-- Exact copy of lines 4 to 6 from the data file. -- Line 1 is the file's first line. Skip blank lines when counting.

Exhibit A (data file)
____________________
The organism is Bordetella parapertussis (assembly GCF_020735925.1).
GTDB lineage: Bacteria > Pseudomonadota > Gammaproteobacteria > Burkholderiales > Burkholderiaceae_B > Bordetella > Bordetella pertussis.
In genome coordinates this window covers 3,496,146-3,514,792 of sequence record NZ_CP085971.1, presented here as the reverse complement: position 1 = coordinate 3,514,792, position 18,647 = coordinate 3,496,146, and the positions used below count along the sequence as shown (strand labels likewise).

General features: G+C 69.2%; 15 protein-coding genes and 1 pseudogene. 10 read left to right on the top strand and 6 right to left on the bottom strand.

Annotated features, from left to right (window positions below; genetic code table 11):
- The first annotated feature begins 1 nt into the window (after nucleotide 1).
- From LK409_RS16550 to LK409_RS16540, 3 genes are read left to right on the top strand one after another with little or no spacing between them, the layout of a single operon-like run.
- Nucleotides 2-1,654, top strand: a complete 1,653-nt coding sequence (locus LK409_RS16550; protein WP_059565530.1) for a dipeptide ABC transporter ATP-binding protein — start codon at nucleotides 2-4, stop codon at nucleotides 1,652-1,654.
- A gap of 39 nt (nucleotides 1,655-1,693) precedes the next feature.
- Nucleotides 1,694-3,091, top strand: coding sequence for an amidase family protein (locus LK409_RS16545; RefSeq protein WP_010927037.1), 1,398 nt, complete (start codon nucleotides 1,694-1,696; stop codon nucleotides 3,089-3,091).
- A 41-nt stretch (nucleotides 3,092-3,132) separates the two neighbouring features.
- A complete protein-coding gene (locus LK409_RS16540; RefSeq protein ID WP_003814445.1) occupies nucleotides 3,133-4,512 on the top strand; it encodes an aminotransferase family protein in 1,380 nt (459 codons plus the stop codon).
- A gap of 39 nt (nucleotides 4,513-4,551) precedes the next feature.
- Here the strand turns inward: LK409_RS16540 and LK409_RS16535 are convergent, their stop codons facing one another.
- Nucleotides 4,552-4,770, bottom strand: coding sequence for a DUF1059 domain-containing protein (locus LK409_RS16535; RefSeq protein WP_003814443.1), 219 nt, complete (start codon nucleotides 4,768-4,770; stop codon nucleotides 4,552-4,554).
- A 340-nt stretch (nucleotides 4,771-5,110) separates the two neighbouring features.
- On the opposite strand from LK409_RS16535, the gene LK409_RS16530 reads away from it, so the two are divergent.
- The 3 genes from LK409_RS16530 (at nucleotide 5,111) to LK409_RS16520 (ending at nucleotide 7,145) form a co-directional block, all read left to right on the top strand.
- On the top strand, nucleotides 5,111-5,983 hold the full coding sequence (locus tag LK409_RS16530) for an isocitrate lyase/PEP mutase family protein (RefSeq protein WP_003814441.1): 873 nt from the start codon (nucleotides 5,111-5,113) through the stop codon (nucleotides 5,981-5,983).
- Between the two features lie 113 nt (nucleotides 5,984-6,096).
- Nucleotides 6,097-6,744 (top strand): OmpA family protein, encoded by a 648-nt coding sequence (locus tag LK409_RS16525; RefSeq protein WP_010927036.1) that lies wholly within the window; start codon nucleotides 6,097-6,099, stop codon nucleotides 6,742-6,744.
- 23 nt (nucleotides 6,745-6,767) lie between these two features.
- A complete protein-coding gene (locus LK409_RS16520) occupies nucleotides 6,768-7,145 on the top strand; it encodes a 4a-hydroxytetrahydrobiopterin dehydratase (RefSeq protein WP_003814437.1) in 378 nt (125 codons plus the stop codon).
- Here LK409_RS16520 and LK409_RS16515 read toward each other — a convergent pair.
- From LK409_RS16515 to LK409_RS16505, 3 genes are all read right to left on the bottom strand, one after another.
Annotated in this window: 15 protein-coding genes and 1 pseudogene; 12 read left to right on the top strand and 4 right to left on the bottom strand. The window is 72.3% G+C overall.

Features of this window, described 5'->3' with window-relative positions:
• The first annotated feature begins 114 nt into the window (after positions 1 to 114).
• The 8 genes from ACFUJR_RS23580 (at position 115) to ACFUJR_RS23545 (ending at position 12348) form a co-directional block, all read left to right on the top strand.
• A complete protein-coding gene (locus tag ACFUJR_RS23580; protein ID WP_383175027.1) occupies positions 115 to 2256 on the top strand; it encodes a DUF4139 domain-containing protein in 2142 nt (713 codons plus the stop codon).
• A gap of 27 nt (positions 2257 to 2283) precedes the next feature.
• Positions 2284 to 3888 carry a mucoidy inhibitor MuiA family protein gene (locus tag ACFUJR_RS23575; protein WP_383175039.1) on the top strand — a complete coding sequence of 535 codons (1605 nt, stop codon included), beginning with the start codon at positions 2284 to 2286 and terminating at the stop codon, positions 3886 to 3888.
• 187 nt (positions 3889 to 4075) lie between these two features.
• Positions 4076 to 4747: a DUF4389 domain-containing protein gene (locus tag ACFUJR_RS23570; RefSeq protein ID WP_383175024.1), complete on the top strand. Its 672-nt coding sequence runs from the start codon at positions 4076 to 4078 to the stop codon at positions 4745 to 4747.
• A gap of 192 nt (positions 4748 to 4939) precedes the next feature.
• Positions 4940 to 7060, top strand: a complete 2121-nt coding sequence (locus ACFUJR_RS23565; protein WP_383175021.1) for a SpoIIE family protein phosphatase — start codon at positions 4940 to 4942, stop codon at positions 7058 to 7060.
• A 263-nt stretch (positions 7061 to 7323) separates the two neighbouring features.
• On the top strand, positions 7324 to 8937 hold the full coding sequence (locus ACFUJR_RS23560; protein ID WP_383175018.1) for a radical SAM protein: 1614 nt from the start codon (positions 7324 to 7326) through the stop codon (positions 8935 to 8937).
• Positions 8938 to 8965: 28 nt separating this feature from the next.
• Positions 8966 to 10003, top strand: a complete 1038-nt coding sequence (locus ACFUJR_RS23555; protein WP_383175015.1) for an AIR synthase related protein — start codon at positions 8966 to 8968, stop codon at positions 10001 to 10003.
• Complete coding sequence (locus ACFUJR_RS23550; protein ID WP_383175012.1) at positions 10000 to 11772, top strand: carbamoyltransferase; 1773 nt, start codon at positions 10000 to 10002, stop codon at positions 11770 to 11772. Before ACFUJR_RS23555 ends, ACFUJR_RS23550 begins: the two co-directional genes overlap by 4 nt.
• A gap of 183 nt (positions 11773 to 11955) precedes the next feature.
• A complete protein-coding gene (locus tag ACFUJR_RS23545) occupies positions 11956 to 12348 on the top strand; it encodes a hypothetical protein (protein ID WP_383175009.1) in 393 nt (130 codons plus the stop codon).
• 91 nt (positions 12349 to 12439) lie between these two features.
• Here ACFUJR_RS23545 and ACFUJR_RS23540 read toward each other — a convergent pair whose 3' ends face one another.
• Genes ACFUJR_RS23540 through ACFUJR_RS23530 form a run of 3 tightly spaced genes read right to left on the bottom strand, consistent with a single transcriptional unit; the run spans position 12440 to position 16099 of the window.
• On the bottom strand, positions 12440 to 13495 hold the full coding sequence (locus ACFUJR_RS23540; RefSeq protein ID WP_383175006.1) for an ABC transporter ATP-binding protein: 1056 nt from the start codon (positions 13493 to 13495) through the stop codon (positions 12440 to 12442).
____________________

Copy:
General features: G+C 69.2%; 15 protein-coding genes and 1 pseudogene. 10 read left to right on the top strand and 6 right to left on the bottom strand.

Annotated features, from left to right (window positions below; genetic code table 11):
- The first annotated feature begins 1 nt into the window (after nucleotide 1).